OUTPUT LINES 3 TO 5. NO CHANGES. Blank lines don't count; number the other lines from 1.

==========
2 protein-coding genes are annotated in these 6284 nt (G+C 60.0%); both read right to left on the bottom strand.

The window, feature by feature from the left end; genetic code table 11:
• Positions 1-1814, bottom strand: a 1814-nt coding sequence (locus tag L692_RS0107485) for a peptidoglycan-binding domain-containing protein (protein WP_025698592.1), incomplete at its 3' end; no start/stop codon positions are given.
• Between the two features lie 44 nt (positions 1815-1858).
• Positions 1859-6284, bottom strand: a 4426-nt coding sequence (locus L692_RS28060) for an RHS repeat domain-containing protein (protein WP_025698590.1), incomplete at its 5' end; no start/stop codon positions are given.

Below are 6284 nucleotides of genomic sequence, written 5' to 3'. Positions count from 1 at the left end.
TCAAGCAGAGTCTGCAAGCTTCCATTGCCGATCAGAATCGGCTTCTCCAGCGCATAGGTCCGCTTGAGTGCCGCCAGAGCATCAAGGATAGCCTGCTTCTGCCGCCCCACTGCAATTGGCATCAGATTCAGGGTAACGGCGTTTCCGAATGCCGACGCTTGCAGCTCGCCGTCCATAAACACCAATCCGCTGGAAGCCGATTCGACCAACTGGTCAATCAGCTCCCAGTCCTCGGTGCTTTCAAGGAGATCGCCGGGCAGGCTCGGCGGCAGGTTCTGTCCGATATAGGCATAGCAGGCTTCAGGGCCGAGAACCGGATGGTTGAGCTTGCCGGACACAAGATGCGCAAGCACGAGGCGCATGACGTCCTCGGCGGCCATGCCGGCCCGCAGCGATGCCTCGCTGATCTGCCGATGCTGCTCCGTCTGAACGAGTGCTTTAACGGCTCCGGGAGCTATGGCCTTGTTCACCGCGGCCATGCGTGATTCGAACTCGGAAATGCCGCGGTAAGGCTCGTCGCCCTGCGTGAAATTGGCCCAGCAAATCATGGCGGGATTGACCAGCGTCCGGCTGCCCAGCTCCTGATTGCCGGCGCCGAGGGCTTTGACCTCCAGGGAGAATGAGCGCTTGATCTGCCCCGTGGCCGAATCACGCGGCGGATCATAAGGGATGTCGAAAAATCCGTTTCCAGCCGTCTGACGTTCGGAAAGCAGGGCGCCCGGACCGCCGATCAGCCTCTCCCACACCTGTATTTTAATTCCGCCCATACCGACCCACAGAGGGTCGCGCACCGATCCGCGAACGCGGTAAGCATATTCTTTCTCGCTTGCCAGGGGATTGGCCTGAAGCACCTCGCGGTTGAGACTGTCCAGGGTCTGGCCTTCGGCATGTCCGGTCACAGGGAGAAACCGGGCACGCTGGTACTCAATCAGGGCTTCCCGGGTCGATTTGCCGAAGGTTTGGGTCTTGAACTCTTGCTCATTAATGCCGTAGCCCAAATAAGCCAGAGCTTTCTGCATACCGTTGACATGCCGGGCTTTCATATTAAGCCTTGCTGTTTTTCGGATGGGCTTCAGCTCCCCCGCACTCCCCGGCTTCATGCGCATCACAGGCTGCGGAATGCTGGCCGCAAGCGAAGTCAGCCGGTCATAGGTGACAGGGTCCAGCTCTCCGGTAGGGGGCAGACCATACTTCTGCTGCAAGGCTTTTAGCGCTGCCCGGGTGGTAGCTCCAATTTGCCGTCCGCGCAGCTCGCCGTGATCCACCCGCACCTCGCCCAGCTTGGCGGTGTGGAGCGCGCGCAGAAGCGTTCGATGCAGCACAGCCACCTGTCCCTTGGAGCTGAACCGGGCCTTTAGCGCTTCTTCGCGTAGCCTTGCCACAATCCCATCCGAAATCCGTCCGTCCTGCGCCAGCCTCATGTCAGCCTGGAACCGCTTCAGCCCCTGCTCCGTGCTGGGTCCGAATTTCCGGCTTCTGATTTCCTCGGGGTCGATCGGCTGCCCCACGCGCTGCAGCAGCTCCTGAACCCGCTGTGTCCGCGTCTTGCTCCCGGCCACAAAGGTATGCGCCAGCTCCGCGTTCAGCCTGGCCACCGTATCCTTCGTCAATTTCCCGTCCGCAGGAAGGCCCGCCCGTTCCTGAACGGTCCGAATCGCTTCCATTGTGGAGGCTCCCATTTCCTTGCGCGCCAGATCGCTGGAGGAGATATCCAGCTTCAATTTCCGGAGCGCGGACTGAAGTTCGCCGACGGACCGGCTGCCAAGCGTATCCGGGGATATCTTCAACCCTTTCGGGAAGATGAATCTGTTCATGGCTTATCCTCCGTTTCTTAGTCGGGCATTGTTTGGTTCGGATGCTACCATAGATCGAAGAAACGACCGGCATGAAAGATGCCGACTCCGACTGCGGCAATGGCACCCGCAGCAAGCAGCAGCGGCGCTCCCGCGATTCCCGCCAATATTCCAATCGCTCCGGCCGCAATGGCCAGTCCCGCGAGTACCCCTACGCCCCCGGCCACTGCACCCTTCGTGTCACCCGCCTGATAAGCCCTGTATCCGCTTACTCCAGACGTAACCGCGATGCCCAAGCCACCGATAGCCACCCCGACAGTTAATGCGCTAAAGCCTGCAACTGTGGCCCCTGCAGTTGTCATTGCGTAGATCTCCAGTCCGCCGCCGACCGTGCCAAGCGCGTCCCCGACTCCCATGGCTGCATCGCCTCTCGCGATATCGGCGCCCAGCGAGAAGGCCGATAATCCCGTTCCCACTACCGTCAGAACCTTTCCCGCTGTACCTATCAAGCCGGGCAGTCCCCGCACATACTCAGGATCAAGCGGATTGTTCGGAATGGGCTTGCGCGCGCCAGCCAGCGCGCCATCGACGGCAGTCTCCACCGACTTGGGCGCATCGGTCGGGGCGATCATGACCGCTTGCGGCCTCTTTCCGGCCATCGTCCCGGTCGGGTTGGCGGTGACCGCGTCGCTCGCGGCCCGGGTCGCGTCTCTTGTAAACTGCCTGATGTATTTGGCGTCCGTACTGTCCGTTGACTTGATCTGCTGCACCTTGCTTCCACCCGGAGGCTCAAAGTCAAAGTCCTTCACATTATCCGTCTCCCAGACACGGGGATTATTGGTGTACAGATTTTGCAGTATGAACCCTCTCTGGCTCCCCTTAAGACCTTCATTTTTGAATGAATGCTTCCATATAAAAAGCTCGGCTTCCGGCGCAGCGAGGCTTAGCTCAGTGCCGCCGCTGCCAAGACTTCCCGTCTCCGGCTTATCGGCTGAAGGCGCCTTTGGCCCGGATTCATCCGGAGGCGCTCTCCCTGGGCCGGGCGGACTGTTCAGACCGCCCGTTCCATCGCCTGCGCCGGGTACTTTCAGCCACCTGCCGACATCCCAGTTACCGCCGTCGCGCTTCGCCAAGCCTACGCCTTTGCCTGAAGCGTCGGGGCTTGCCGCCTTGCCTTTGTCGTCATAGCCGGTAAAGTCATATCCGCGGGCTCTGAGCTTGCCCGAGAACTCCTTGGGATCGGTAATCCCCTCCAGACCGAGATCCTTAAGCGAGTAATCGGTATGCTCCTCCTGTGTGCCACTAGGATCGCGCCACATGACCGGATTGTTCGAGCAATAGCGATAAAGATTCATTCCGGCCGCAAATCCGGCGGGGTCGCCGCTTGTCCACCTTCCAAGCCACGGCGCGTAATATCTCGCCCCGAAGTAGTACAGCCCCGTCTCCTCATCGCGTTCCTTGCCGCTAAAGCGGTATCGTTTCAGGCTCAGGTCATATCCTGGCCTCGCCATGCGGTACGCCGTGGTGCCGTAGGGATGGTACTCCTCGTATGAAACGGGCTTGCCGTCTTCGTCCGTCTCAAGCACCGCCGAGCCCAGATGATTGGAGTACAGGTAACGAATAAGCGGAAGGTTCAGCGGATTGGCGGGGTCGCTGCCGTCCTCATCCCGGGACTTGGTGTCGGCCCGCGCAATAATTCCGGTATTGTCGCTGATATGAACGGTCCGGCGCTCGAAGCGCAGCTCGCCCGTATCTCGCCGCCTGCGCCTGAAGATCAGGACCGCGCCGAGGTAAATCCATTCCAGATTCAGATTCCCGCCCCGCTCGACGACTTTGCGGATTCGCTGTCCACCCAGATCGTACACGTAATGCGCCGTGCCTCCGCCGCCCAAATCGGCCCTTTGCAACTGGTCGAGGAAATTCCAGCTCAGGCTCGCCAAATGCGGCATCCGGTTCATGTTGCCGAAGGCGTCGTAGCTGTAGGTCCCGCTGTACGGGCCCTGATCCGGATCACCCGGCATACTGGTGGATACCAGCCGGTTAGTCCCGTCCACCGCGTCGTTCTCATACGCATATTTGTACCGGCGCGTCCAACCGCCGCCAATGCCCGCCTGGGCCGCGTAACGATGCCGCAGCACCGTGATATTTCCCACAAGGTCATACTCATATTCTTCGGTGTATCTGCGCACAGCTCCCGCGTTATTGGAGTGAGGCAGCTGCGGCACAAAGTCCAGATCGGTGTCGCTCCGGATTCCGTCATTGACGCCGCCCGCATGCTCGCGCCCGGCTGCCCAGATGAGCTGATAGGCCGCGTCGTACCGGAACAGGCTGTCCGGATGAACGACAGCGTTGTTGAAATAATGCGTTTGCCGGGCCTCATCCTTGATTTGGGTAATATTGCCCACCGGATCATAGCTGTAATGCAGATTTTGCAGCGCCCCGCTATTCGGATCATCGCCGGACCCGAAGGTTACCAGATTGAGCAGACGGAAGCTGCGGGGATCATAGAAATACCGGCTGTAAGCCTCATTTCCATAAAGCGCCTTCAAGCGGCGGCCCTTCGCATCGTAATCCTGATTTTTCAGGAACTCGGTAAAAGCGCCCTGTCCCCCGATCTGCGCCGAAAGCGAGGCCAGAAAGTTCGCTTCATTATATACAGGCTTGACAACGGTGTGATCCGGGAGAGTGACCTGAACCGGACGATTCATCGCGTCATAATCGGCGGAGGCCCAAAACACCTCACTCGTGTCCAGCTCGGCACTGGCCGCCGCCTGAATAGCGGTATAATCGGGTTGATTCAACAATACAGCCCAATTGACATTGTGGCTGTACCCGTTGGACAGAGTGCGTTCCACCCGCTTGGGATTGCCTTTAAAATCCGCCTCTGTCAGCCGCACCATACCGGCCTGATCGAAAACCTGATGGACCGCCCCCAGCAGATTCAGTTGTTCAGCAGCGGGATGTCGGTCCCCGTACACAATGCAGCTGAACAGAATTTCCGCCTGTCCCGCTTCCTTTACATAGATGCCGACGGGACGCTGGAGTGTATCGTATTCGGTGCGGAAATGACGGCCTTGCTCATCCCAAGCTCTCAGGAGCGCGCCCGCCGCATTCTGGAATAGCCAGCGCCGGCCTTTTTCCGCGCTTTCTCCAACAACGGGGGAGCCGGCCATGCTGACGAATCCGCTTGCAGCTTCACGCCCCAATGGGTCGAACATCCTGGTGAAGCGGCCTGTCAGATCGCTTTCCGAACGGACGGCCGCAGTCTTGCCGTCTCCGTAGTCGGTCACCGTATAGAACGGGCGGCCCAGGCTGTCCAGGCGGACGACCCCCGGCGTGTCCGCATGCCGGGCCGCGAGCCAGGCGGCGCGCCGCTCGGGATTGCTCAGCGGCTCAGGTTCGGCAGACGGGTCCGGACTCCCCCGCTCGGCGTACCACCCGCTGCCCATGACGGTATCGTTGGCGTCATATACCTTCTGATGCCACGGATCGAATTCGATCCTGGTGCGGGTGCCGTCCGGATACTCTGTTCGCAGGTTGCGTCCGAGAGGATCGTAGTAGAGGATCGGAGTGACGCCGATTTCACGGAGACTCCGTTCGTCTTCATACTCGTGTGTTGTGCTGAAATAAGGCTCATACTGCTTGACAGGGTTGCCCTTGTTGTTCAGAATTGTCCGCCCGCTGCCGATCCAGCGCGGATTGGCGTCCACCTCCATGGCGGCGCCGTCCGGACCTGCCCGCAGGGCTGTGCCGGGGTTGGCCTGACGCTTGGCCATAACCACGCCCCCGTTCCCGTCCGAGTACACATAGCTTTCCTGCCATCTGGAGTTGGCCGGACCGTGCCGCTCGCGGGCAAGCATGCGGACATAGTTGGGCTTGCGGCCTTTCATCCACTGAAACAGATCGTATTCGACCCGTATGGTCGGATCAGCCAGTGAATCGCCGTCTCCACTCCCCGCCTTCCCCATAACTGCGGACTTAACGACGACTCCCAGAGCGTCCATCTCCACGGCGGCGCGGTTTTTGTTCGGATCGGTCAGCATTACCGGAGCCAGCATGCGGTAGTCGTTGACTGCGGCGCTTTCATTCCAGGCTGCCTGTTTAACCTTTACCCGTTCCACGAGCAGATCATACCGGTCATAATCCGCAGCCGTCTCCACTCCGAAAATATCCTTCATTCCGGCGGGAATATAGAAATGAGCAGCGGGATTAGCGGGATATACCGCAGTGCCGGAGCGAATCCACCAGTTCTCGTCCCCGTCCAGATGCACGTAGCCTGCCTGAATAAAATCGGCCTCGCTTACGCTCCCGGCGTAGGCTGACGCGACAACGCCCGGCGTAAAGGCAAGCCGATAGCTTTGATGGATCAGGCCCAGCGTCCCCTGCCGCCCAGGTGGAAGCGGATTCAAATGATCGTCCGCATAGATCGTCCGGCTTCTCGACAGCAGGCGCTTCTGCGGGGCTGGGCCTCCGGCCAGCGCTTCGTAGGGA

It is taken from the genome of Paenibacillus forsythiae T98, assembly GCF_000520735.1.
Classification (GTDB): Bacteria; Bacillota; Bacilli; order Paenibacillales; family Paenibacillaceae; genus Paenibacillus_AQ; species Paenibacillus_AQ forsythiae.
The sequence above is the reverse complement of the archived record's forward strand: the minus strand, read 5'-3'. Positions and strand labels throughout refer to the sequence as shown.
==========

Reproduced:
• Positions 1-1814, bottom strand: a 1814-nt coding sequence (locus tag L692_RS0107485) for a peptidoglycan-binding domain-containing protein (protein WP_025698592.1), incomplete at its 3' end; no start/stop codon positions are given.
• Between the two features lie 44 nt (positions 1815-1858).
• Positions 1859-6284, bottom strand: a 4426-nt coding sequence (locus L692_RS28060) for an RHS repeat domain-containing protein (protein WP_025698590.1), incomplete at its 5' end; no start/stop codon positions are given.